The TH Interview: Jimmy Wales—Wikifying Green Knowledge (Part One)
TH: So, it's like a green lens. It's a lens particular to the interest focus of that Wikia.
JW: Exactly, and then, of course, we're also expecting to see a lot of kinds of articles that don't really fit that same kind of encyclopedic focus. What I mean by that is normally in an encyclopedia you have a topic like Leonardo DiCaprio or Exxon, but here it's a little more open-ended and flexible to things like magazine-style articles, or how-to articles about different things in life.
Like, if you want to learn about carbon offsets, you can learn some basic stuff about it in Wikipedia, but if you really want to get practical advice, how would I actually go about doing it, and is it a good thing to do or not? Those would be the kind of things that I think we're going to see a lot more of.
TH: For instance, in a Wikipedia entry you wouldn't necessarily find a how-to guide on reducing your carbon footprint, or how to get hyper mileage out of your Prius, or use worms to compost. But on Wikia Green, people are actually going to learn how to do things that are relevant to greening their lives.
JW: Exactly. Really, one of the problems that I think people have right now is a lot of that kind of information is dispersed all over the place. It sometimes says a lot of conflicting information and conflicting voices, and one of the things that a Wikia is really great for is bringing together that conflicting information and maybe not telling you the answer.
Basically giving you in one place the idea of, "OK, well some people recommend this and some people recommend that, and these are some of the circumstances where this would be better than that." At least it's all pulled together for you. So then you have an actual chance of not just going down one path because it's the only thing you happened to have seen.
TH: Wikipedia itself has this intricate mechanism that evolved over time for how content is generated, how it gets reviewed and edited, unedited and re-edited. What's the community management scheme for Wikia? Is it going to be similar?
JW: It's basically the same. What really we've evolved over a long period of time is a set of tools that the community can use to manage itself. I view my work as being about the design of social processes for communities and the software to support that.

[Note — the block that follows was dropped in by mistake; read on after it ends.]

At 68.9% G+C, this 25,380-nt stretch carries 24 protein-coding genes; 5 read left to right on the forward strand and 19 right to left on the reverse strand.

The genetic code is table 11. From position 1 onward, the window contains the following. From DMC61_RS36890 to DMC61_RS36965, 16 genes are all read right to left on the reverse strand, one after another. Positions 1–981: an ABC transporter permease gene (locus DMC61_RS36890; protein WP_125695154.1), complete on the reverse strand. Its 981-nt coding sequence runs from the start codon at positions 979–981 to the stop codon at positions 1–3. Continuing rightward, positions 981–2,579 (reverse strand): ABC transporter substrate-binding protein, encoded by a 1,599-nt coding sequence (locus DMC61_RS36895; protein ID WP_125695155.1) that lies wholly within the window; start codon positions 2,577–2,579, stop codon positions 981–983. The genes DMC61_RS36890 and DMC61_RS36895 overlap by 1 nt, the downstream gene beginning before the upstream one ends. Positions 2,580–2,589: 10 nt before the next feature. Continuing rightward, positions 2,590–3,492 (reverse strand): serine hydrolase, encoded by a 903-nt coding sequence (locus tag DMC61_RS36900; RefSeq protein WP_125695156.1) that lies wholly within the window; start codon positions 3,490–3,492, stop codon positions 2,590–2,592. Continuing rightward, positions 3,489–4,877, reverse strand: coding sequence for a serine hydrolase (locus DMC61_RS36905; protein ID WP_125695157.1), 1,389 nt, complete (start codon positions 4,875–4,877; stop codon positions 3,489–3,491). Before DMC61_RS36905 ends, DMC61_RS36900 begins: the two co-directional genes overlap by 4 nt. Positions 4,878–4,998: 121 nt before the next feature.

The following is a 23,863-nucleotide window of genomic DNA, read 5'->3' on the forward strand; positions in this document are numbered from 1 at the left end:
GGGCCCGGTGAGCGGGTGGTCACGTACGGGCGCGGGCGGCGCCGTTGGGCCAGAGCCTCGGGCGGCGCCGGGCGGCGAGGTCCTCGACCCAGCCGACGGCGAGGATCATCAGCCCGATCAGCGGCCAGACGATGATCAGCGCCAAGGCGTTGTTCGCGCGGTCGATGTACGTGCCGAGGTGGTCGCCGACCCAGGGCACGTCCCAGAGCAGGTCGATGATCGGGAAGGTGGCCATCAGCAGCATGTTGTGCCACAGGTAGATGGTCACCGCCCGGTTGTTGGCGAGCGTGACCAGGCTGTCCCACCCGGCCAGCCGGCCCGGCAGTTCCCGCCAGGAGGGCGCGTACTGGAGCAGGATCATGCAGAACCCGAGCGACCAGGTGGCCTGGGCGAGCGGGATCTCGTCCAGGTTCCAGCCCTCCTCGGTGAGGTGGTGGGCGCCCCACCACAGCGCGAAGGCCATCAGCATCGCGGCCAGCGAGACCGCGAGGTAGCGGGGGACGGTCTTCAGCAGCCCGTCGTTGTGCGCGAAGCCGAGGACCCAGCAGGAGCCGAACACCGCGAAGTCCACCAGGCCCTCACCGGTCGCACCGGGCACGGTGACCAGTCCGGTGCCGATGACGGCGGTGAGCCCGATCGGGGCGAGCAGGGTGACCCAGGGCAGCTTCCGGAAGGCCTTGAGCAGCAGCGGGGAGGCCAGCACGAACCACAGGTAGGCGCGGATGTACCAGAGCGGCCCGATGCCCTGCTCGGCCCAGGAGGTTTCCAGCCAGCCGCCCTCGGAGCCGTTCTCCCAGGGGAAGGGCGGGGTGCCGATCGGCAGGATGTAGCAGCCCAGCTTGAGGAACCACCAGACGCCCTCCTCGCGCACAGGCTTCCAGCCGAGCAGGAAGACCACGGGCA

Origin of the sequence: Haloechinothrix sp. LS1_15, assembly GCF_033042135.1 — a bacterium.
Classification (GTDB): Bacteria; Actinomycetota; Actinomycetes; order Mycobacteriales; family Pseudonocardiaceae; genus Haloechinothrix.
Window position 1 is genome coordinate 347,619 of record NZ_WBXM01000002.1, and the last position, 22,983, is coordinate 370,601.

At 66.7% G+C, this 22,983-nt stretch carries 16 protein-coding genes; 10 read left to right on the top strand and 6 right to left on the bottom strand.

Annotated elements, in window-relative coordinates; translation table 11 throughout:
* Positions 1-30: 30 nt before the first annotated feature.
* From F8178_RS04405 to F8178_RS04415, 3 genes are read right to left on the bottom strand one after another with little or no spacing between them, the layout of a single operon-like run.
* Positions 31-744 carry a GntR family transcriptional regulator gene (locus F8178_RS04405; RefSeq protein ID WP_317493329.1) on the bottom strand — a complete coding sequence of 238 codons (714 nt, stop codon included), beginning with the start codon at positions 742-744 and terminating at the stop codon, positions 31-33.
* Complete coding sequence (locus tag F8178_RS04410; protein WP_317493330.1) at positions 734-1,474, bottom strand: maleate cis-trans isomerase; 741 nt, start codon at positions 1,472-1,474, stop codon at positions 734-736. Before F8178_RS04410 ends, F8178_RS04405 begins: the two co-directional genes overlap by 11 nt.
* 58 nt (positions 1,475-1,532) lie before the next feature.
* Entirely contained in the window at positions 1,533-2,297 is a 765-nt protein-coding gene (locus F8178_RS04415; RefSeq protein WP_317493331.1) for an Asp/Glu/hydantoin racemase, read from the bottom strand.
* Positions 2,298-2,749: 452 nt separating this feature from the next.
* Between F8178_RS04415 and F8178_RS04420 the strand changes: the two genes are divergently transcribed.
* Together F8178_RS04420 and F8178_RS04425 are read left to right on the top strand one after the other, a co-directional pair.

What you want is really very similar to what you want out of a good municipal government. In other words, by analogy anyway, you want to be able to speak out and dissent against the other people in the community so that it doesn't become a police state where everybody has to agree with the main moderator or else they've got to go.
At the same time you don't want it to be a place where it isn't safe for your grandmother to walk in the park. In other words, you don't want the poisonous personalities to dominate the conversation and take over. Somewhere in the middle there is this idea of saying, "You know what? We really need to work together." We really do need people to be open to the fact that not everybody is going to agree. If you had some administrative privileges, that doesn't give you carte blanche to become a dictator.
On the other hand, as in any community where you are trying to get something done, there does come a point where you say, "You know, really, we're trying to accomplish a particular goal, and I'm sorry but you're not really helping with that. And I am going to have to ask you to leave, and we'll actually block you if you don't leave."
That's always a difficult process for a community to go through, but I think it's a healthy process to say, "You know what, we actually do want to draw some lines and say we're trying to get something done here." That model philosophically works really, really well. It's amazing to me that it works so broadly across so many different places.
I would not have predicted several years ago that you could have a humor site where people are able to work together with an eye towards quality without it just sort of breaking down. But a lot of the same value is coming to play there. It's just that the standard is: is it funny? And it turns out lots of people can agree if something's fun.